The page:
The following morning we have a 10AM checkout, so after waking expectantly to the incredibly complex hotel alarm of lights, music, and a photo slideshow, we take our last showers for the next few days, wander down the street for breakfast, then grab our bags and follow the somewhat misguided directions from the hotel clerk to the Spaceship rental garage. The garage is not hard to find, as it’s the same garishly bright orange and white as the vehicles themselves. The Spaceship campervans are amazingly complete for being just a modified Toyota minivan; along with a roomy bed that extends into a tent under the back tailgate, it has a dual-burner gas stove, a DVD player, a rotatable back seat, water storage, a second battery for all the utilities, and even a tiny fridge. The attendant seems disproportionately pleased with the new fridge, which he claims is far bigger than the old ones, a confusing observation given this fridge looks barely large enough to hold more than a couple sticks of butter. Finishing our paperwork and loading up the van, Mads and I settle into the front seats and head off. Our excitement is even barely swayed by the fact that I immediately turn the wrong way down the one-way street outside the garage at the insistence of my new GPS.

Stopping briefly for groceries, we break free of Christchurch almost immediately, cutting away from the main highway to the scenic inland highway to make our way towards Mt. Cook. With the clouds still weighing down on the landscape, we eventually give up on catching glimpses of the Southern Alps to our right, instead marveling a the unnecessary size and precision of the endless hedgerows marking the borders of various sheep-dotted pastures. Traffic is almost non-existent on this highway, so we cruise along comfortably, stuttering in our pace only for the numerous one-lane bridges and road works areas, which are optimistically and unanimously left unattended, the transportation department of New Zealand apparently very trusting in the ability of drivers to not fight over right of way. Surprisingly, this trust appears well-placed, since not once on the entire trip do we ever see this system fail.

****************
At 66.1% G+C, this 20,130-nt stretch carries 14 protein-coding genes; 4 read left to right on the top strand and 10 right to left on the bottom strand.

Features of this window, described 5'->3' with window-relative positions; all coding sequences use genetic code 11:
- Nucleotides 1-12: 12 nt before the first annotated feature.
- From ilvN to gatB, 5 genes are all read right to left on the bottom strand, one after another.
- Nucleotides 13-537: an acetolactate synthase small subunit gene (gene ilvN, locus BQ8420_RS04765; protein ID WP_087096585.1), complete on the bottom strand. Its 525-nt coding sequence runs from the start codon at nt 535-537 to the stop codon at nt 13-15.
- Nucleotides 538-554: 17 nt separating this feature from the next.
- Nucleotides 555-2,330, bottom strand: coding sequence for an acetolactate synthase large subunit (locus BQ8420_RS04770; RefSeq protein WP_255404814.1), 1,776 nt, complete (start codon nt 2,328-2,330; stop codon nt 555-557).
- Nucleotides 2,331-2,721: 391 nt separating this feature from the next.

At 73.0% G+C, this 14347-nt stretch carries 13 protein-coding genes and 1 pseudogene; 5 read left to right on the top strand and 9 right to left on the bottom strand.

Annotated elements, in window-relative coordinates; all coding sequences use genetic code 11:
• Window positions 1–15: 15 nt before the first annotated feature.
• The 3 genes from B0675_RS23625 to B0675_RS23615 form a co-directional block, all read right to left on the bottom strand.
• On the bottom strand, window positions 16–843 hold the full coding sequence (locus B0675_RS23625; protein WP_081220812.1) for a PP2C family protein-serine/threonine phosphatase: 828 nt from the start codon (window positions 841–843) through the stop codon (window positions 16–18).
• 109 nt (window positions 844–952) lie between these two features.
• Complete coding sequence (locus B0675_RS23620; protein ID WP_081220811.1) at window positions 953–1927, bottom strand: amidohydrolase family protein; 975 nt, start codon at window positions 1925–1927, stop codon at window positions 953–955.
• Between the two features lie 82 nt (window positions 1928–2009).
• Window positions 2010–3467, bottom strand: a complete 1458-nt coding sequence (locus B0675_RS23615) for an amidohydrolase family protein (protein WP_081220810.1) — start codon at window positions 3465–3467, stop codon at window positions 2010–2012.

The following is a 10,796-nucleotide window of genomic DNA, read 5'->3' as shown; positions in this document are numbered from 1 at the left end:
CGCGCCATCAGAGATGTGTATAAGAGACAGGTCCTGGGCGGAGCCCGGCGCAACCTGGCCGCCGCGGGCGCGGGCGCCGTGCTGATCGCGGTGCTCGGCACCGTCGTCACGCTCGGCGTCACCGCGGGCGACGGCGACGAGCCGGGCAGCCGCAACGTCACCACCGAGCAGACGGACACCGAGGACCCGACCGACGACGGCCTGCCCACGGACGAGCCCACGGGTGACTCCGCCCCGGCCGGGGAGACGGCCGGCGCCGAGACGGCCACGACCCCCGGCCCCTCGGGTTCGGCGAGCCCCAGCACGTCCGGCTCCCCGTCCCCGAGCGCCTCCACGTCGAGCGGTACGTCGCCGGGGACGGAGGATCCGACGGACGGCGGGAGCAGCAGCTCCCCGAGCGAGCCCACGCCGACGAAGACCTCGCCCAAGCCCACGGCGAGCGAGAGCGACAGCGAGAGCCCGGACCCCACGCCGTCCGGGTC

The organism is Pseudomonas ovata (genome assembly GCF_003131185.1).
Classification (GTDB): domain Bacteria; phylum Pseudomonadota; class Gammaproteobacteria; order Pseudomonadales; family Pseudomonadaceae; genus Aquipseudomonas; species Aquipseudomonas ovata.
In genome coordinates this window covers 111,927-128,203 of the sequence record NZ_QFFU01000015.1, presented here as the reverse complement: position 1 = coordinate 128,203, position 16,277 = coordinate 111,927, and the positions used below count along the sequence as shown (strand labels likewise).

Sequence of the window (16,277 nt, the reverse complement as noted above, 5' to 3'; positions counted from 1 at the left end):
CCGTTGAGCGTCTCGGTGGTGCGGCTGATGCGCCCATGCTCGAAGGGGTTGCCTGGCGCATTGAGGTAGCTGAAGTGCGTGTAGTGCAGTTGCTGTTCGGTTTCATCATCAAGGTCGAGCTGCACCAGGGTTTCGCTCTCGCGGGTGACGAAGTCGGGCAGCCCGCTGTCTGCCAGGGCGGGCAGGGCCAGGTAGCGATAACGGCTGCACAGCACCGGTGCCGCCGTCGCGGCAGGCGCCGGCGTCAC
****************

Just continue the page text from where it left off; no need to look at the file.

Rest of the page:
Reaching Lake Tekapo, we pull off into the small town that does little more than separate the highway from the lake and sell wool clothing to stretch our legs. Checking with the activities desk, we confirm our suspicion that a scenic flight, Mads’ main ambition for the trip, will be out of the question for the next day or two, as the clouds and rain make for nothing to see. Rather than push on the extra hour to Mt. Cook, Mads suggests we find a campsite along Lake Tekapo, which I’m happy enough to do, since we have no set schedule to speak of. Luckily Mads and I are of the same mind when it comes to avoiding official campsites, which tend in New Zealand to more closely resemble RV parks, and instead we go about finding our site using my favorite method of following a backroad in a scenic-looking direction. This method pays off once again, and several kilometers later, we’re parked at a site about thirty meters from the lake on a gradual embankment populated by a rather large family of rabbits. After setting up the the bed extension, we celebrate our first day by pulling out the bar and making what will be the first of our ritual nightly drinks, a gin, cranberry, and lime for Mads, and an OP rum and Coke for me. After dinner of a can of Irish stew and bread rolls, we get a bit over-ambitious with the drink mixing, and spend the rest of the night nearly asphyxiating from laughter at a DVD Mads has brought of Irish stand-up comedian Dylan Moran. The rain outside pelts away at the ground pockmarked with rabbit holes, but we’re unphased; the trip has started off extremely well.

  1. tokori says:

    “The prospect of spending days away from everything familiar is not only undaunting, it’s an incredible draw, and I find my home bed feeling more and more like a hotel room, just some place I stay between journeys.”
    yeap you got the bug and it gets expensive to try and treat it 🙂